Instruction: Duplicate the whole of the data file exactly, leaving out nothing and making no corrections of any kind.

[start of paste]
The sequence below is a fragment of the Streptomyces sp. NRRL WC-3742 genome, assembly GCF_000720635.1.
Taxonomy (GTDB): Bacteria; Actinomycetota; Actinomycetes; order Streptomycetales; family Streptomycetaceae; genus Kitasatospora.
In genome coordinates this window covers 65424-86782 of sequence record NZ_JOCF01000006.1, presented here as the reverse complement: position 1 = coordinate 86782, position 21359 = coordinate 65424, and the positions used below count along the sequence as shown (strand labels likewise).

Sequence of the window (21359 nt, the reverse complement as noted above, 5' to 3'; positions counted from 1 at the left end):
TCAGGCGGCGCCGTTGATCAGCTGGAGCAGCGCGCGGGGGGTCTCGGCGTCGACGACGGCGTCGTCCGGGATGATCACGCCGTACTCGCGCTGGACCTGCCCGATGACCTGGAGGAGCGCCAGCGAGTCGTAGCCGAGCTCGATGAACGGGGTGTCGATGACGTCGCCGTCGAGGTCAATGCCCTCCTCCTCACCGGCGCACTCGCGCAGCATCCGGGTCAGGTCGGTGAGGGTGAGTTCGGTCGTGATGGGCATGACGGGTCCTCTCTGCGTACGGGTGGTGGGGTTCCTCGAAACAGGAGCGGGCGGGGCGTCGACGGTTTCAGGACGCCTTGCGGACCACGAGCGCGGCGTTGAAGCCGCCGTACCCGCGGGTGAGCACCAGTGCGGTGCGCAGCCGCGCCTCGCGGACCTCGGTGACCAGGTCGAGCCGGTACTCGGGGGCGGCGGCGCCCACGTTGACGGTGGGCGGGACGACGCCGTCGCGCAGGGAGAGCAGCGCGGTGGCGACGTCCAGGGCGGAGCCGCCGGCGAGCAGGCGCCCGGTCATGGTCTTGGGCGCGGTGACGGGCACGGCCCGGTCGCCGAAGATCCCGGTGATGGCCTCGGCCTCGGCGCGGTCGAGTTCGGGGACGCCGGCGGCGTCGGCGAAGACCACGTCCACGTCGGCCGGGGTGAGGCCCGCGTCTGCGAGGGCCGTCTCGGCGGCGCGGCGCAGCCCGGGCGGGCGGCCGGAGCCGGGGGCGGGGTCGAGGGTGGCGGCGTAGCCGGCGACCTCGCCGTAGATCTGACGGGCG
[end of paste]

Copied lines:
The sequence below is a fragment of the Streptomyces sp. NRRL WC-3742 genome, assembly GCF_000720635.1.
Taxonomy (GTDB): Bacteria; Actinomycetota; Actinomycetes; order Streptomycetales; family Streptomycetaceae; genus Kitasatospora.
In genome coordinates this window covers 65424-86782 of sequence record NZ_JOCF01000006.1, presented here as the reverse complement: position 1 = coordinate 86782, position 21359 = coordinate 65424, and the positions used below count along the sequence as shown (strand labels likewise).

Sequence of the window (21359 nt, the reverse complement as noted above, 5' to 3'; positions counted from 1 at the left end):
TCAGGCGGCGCCGTTGATCAGCTGGAGCAGCGCGCGGGGGGTCTCGGCGTCGACGACGGCGTCGTCCGGGATGATCACGCCGTACTCGCGCTGGACCTGCCCGATGACCTGGAGGAGCGCCAGCGAGTCGTAGCCGAGCTCGATGAACGGGGTGTCGATGACGTCGCCGTCGAGGTCAATGCCCTCCTCCTCACCGGCGCACTCGCGCAGCATCCGGGTCAGGTCGGTGAGGGTGAGTTCGGTCGTGATGGGCATGACGGGTCCTCTCTGCGTACGGGTGGTGGGGTTCCTCGAAACAGGAGCGGGCGGGGCGTCGACGGTTTCAGGACGCCTTGCGGACCACGAGCGCGGCGTTGAAGCCGCCGTACCCGCGGGTGAGCACCAGTGCGGTGCGCAGCCGCGCCTCGCGGACCTCGGTGACCAGGTCGAGCCGGTACTCGGGGGCGGCGGCGCCCACGTTGACGGTGGGCGGGACGACGCCGTCGCGCAGGGAGAGCAGCGCGGTGGCGACGTCCAGGGCGGAGCCGCCGGCGAGCAGGCGCCCGGTCATGGTCTTGGGCGCGGTGACGGGCACGGCCCGGTCGCCGAAGATCCCGGTGATGGCCTCGGCCTCGGCGCGGTCGAGTTCGGGGACGCCGGCGGCGTCGGCGAAGACCACGTCCACGTCGGCCGGGGTGAGGCCCGCGTCTGCGAGGGCCGTCTCGGCGGCGCGGCGCAGCCCGGGCGGGCGGCCGGAGCCGGGGGCGGGGTCGAGGGTGGCGGCGTAGCCGGCGACCTCGCCGTAGATCTGACGGGCG